1) Looking for all the cases where synthetic references are a problem, and fixing them one by one. I think case 1 could be fixed by conditionally calling something like coerce_ref inside value_addr, though coerce_ref doesn't seem to work as expected (as evidenced by case 4). I haven't dwelled in the code for all the cases, but hopefully gdb uses something like coerce_ref for most of them, so hopefully the fix shouldn't touch a lot of code.
2) Acknowledging that references aren't pointers, and refactor all the code so they're treated as a special entity of some sort. IMHO this would be the right thing to do, but it would probably take way longer.

In any case, I don't think gcc should be touched. It's up to the compiler to decide how to treat references (and whether to mark them with DW_OP_GNU_implicit_pointer when optimized away), but the debugger should be able to handle them transparently in all cases.

What do you guys think? I'm probably missing something since I've come back to work on this only recently, so any feedback is more than appreciated.
Comment 1 Martin Galvan 2016-03-31 21:35:50 UTC
I've been looking a bit more into this and I think the crash from case 1 comes from a different issue. It seems that value_addr should also set arg2's enclosing_type to arg1's (as a pointer instead of a ref). I'm working on that patch (and a corresponding unit test) now; I think this can go in now before I keep working on fixing the other cases.
Comment 2 Martin Galvan 2016-04-05 20:24:17 UTC
I've sent a patch for fixing the crash when doing 'print &ref', here:

https://sourceware.org/ml/gdb-patches/2016-04/msg00012.html

As for the other cases, I've traced the root cause to pieced_value_funcs.coerce_ref being NULL after commit a471c5941e127823b95893176c7c9301c4b4cb32. I'm thinking of implementing this function for synthetic references only, so that calls to coerce_ref_if_computed will stop returning NULL. I'm open to suggestions or feedback of any kind though.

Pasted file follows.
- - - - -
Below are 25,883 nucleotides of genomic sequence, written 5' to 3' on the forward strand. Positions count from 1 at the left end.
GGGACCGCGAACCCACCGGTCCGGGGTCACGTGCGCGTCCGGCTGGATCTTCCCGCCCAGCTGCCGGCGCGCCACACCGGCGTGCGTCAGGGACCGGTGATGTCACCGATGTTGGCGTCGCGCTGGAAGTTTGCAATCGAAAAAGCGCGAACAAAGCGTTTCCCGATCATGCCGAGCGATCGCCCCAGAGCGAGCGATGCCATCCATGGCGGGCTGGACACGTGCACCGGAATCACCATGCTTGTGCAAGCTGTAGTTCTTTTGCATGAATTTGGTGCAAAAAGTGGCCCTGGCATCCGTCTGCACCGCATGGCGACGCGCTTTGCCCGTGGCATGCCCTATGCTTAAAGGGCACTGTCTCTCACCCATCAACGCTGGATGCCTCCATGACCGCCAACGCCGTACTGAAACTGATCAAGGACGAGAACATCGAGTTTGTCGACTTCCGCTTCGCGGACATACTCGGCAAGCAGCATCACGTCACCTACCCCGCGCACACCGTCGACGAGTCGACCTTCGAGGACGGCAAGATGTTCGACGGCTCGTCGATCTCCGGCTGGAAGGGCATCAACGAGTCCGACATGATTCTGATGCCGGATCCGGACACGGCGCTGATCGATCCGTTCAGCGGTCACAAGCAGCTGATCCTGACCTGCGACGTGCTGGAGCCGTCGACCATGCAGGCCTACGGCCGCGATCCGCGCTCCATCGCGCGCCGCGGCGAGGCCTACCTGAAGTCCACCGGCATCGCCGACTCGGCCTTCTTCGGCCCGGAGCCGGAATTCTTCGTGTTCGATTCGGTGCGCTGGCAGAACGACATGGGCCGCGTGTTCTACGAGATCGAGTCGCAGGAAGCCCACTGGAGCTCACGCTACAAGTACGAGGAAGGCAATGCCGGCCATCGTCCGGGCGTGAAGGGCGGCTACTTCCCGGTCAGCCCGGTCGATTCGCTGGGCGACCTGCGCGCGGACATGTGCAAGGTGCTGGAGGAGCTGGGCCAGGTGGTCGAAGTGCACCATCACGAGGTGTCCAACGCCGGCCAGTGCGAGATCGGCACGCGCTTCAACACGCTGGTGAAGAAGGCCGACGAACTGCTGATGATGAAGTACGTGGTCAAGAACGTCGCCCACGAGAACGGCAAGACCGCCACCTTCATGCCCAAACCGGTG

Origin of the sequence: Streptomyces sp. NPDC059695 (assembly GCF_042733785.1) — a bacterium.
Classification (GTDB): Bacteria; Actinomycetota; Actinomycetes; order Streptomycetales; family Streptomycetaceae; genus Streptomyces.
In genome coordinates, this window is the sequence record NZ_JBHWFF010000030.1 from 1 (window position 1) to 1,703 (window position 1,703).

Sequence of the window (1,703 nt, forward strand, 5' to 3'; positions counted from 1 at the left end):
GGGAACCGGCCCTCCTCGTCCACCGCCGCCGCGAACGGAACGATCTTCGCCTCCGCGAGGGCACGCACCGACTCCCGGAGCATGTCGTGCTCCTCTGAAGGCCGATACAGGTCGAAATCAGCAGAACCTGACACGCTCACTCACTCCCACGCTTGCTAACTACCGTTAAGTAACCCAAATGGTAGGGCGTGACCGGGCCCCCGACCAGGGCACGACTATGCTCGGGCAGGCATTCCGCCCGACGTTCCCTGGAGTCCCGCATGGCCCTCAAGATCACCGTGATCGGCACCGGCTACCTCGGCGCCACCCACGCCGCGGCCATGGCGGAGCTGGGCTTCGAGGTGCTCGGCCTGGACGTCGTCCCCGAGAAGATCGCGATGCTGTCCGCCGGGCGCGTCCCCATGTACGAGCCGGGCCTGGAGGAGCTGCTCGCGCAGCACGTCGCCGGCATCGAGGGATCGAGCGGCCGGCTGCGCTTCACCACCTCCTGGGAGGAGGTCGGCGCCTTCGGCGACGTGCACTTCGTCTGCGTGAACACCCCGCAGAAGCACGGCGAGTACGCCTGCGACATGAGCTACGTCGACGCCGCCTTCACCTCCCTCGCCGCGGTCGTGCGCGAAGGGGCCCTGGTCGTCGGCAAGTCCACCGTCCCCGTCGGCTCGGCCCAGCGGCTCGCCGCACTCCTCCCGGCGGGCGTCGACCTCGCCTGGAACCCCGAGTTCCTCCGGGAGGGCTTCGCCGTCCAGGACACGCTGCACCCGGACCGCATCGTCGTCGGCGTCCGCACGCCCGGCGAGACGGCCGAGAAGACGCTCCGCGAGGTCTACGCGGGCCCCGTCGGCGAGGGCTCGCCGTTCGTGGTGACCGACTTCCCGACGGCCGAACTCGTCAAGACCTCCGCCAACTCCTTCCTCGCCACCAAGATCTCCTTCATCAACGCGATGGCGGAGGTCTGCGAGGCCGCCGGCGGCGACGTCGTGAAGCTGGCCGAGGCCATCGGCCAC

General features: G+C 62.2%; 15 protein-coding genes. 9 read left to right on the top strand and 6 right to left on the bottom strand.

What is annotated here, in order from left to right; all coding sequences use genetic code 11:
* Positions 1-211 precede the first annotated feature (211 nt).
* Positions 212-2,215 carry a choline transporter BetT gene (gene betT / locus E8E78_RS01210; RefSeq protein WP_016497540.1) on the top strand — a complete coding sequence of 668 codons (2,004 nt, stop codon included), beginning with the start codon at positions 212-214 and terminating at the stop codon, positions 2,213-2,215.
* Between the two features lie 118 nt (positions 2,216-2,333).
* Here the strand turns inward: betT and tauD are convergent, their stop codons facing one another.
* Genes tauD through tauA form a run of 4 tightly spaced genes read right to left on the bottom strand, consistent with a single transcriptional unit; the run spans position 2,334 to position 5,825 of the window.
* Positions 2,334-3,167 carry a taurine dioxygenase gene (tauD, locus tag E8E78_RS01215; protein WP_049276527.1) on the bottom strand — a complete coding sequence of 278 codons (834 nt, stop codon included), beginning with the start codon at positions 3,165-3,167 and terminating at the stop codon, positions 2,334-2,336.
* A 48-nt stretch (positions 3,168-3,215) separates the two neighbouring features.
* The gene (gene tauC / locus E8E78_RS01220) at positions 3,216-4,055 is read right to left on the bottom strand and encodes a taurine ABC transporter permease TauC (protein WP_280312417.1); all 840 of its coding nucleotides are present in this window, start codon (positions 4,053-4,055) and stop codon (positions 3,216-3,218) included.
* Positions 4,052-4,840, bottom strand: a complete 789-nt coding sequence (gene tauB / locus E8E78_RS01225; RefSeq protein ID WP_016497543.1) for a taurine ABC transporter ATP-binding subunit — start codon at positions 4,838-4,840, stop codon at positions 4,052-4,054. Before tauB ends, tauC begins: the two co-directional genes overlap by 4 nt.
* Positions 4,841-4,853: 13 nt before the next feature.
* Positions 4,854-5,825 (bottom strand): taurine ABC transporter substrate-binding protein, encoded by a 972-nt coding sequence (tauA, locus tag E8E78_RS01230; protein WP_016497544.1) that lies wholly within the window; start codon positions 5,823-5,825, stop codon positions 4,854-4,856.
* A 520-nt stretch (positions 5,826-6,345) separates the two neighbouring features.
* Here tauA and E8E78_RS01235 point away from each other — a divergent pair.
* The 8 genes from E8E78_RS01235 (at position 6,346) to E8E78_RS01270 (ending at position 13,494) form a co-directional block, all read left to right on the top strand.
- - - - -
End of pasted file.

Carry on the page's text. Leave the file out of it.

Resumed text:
Comment 3 Martin Galvan 2016-04-08 18:41:14 UTC
Hi everyone,

I've fixed cases 2 and 3 by implementing pieced_value_funcs.coerce_ref as a wrapper for indirect_pieced_value that works only for synthetic references. I changed the check in indirect_pieced_value so that it works with both TYPE_CODE_PTR and TYPE_CODE_REF, since gdb always assumes they're both pointers.

While that seems to work, there's an issue: right now pieced_value_funcs.coerce_ref takes a const value which represents the reference, while indirect_pieced_value's argument isn't const. Dwelling deeper I saw that this is correct: indirect_pieced_value needs to fetch the value's contents (i.e. the pointer's value), which ends up calling value_fetch_lazy.
However, this breaks my approach unless I de-const the value all the way up from pieced_value_funcs.coerce_ref (which is ugly, especially when done on printing functions).

How could I go about doing this differently? Is there something I'm missing here?
Comment 4 Martin Galvan 2016-04-19 21:13:20 UTC